If two cells are connected in series, say,


I understand that charge from cell 1 have a potential of 10 V would increase it's potential by 5V on moving through the second cell (neglecting internal resistance).

But since both are cells, doesn't the 5V cell have the capability to produce charge as well? The charge coming from that cell should only have a potential of 5V

I know this theory is definitely wrong but I want to know why. I think it's because of the way the cells are connected but I'm sure. In any case, even if I'm right, please elaborate.

  • $\begingroup$ Yeah, sorry. My mistake. I'll edit the question. $\endgroup$ – LeroyJD Aug 2 '16 at 5:27
  • $\begingroup$ That charge that went through only the 5 V cell started at a potential of 10 V. So its final potential is 15 V. (I'm assuming here that 0 V is at the far left of your diagram, and the polarity of the cells is positive to the right. Conventionally, the longer line is the positive side of the cell.) Am I not understanding the question? $\endgroup$ – garyp Aug 2 '16 at 11:18

Imagine connecting these two cells into a circuit, with some other components. Electrons will move through the wires of the circuit. When the electrons reach the positive terminal of a cell, new electrons with more energy will appear at the negative terminal of the same cell. This happens at both cells.

Each electron entering the 10V cell is replaced in the circuit by an electron with 10eV more energy; and each electron entering the 5V cell is replaced by an electron with 5eV more energy. All these electrons are indistinguishable from one another, except for the energy that they carry. And therefore, the overall effect is equivalent to a single cell where each electron is replaced by an electron with 15eV more energy - that is, a 15V cell.

Those 15eV of energy will then be used up by whatever additional components are in the circuit, including the internal resistances of both cells.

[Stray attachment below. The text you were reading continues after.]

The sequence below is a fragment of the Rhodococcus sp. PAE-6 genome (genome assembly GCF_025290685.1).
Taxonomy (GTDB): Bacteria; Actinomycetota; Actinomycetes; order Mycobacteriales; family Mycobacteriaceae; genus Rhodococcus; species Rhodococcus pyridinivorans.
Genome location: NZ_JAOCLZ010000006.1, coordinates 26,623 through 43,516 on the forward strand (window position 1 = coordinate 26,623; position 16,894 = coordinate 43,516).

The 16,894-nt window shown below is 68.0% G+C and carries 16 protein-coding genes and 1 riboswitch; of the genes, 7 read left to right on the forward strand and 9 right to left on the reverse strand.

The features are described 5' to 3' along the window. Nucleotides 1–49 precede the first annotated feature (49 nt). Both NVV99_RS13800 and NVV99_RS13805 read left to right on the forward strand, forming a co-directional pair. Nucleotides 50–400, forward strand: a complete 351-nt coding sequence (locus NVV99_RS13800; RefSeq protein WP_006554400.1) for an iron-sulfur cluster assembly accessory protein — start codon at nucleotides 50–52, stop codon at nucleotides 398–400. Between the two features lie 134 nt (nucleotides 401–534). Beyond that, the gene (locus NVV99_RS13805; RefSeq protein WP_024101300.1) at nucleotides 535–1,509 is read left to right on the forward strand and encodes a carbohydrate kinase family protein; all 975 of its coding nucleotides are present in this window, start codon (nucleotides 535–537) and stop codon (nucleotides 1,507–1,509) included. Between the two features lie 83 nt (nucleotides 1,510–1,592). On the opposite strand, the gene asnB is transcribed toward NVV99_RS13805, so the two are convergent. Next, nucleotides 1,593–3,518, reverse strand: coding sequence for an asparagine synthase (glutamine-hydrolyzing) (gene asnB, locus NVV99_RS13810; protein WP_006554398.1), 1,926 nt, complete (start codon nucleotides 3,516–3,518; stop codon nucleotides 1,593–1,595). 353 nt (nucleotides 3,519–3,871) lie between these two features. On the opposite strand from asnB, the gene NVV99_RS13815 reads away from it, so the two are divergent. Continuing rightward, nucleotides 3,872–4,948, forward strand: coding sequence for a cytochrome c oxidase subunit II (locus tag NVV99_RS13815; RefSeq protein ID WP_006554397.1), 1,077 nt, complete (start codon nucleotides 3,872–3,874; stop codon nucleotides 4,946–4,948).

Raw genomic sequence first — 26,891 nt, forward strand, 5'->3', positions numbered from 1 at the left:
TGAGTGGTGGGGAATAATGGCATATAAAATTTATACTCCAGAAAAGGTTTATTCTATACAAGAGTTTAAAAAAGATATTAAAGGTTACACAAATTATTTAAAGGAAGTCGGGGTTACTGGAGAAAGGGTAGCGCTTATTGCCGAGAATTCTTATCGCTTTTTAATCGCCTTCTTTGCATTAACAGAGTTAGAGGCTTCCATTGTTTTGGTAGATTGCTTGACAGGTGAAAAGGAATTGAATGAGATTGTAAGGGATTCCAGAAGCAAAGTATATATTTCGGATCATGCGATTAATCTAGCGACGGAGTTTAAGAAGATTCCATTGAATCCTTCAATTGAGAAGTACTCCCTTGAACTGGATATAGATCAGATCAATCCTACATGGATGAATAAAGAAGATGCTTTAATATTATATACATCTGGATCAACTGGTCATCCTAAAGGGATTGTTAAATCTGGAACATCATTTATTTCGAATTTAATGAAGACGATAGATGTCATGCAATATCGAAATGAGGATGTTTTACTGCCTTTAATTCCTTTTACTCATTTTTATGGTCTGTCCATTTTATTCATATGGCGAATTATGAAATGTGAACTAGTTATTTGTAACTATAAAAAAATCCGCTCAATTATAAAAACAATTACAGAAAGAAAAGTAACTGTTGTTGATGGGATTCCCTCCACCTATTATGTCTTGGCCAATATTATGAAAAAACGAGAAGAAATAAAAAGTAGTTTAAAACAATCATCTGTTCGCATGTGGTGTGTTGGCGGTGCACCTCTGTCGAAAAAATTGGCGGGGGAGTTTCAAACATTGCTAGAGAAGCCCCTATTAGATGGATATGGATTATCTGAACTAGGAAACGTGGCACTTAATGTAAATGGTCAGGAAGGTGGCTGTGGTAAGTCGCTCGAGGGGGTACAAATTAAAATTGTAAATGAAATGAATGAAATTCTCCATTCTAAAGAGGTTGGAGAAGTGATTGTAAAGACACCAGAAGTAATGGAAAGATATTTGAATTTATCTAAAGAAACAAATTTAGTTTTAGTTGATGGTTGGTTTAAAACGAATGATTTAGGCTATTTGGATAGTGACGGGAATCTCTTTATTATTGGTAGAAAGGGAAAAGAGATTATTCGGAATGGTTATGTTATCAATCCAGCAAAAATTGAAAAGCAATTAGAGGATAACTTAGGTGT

• $\begingroup$ This would be perfect for current passing in loops after the initial loop. In the initial loop, the charges present in the conducting wire after the 10V cell only pass through the 5V cell don't they? So in the initial loop wouldn't 1C of charge have only 5J of expendable energy? $\endgroup$ – LeroyJD Aug 2 '16 at 5:37
  • $\begingroup$ I don't know what you mean by "initial loop". I'm visualising a circuit where you have these two cells plus a light bulb or something similar. All the charges involved travel through all three components. $\endgroup$ – Dawood ibn Kareem Aug 2 '16 at 5:38
  • $\begingroup$ Say you add a switch to the circuit. The initial loop is when the circuit is closed and charges move through one loop of the circuit and return back to their original position. In that loop, charges initially located in front of the 10V cell would only pass through the 5V cell $\endgroup$ – LeroyJD Aug 2 '16 at 5:45
  • $\begingroup$ perfect explanation, well done!! $\endgroup$ – don_Gunner94 Aug 2 '16 at 6:42
  • 1
    $\begingroup$ I don't follow. The voltage of a cell measures the difference in the energy of the electrons at each end of the cell; not the total amount of energy of the electrons at the negative terminal. $\endgroup$ – Dawood ibn Kareem Aug 2 '16 at 14:08

Your Answer

By clicking “Post Your Answer”, you agree to our terms of service, privacy policy and cookie policy

Not the answer you're looking for? Browse other questions tagged or ask your own question.